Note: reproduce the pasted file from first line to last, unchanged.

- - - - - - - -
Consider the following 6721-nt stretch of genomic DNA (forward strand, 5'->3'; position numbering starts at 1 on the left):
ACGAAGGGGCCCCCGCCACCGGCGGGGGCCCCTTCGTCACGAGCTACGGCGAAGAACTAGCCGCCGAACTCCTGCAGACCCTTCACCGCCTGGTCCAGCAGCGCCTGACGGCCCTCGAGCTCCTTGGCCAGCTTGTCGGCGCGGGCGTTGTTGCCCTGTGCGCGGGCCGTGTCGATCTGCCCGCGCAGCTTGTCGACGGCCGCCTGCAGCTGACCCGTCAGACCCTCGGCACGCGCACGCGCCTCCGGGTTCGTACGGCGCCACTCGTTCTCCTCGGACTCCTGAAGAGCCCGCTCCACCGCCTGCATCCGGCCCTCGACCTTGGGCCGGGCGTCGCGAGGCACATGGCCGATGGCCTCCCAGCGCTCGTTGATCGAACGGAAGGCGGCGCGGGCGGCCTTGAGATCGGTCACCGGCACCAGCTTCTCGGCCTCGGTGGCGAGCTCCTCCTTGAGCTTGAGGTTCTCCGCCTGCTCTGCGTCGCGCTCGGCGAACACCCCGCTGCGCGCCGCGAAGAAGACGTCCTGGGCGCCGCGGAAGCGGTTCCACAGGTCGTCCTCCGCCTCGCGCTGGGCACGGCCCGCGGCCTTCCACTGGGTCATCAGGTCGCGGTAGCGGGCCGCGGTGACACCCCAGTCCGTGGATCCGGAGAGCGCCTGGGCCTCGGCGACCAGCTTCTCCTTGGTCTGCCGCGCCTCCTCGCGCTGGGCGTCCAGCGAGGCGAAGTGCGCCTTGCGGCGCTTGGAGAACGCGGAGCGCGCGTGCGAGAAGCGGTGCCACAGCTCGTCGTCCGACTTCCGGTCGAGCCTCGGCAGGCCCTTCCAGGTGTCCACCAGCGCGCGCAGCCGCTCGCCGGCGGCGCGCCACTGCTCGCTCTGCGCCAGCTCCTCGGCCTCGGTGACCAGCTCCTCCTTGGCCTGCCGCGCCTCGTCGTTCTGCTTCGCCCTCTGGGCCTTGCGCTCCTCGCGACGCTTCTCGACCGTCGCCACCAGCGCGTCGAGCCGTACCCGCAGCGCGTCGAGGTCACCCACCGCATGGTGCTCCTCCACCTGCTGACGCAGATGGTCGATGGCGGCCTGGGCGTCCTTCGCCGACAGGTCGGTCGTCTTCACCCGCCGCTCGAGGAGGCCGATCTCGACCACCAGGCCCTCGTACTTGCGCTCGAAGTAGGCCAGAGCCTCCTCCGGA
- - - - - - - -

Consider the following 6721-nt stretch of genomic DNA (forward strand, 5'->3'; position numbering starts at 1 on the left):
ACGAAGGGGCCCCCGCCACCGGCGGGGGCCCCTTCGTCACGAGCTACGGCGAAGAACTAGCCGCCGAACTCCTGCAGACCCTTCACCGCCTGGTCCAGCAGCGCCTGACGGCCCTCGAGCTCCTTGGCCAGCTTGTCGGCGCGGGCGTTGTTGCCCTGTGCGCGGGCCGTGTCGATCTGCCCGCGCAGCTTGTCGACGGCCGCCTGCAGCTGACCCGTCAGACCCTCGGCACGCGCACGCGCCTCCGGGTTCGTACGGCGCCACTCGTTCTCCTCGGACTCCTGAAGAGCCCGCTCCACCGCCTGCATCCGGCCCTCGACCTTGGGCCGGGCGTCGCGAGGCACATGGCCGATGGCCTCCCAGCGCTCGTTGATCGAACGGAAGGCGGCGCGGGCGGCCTTGAGATCGGTCACCGGCACCAGCTTCTCGGCCTCGGTGGCGAGCTCCTCCTTGAGCTTGAGGTTCTCCGCCTGCTCTGCGTCGCGCTCGGCGAACACCCCGCTGCGCGCCGCGAAGAAGACGTCCTGGGCGCCGCGGAAGCGGTTCCACAGGTCGTCCTCCGCCTCGCGCTGGGCACGGCCCGCGGCCTTCCACTGGGTCATCAGGTCGCGGTAGCGGGCCGCGGTGACACCCCAGTCCGTGGATCCGGAGAGCGCCTGGGCCTCGGCGACCAGCTTCTCCTTGGTCTGCCGCGCCTCCTCGCGCTGGGCGTCCAGCGAGGCGAAGTGCGCCTTGCGGCGCTTGGAGAACGCGGAGCGCGCGTGCGAGAAGCGGTGCCACAGCTCGTCGTCCGACTTCCGGTCGAGCCTCGGCAGGCCCTTCCAGGTGTCCACCAGCGCGCGCAGCCGCTCGCCGGCGGCGCGCCACTGCTCGCTCTGCGCCAGCTCCTCGGCCTCGGTGACCAGCTCCTCCTTGGCCTGCCGCGCCTCGTCGTTCTGCTTCGCCCTCTGGGCCTTGCGCTCCTCGCGACGCTTCTCGACCGTCGCCACCAGCGCGTCGAGCCGTACCCGCAGCGCGTCGAGGTCACCCACCGCATGGTGCTCCTCCACCTGCTGACGCAGATGGTCGATGGCGGCCTGGGCGTCCTTCGCCGACAGGTCGGTCGTCTTCACCCGCCGCTCGAGGAGGCCGATCTCGACCACCAGGCCCTCGTACTTGCGCTCGAAGTAGGCCAGAGCCTCCTCCGGA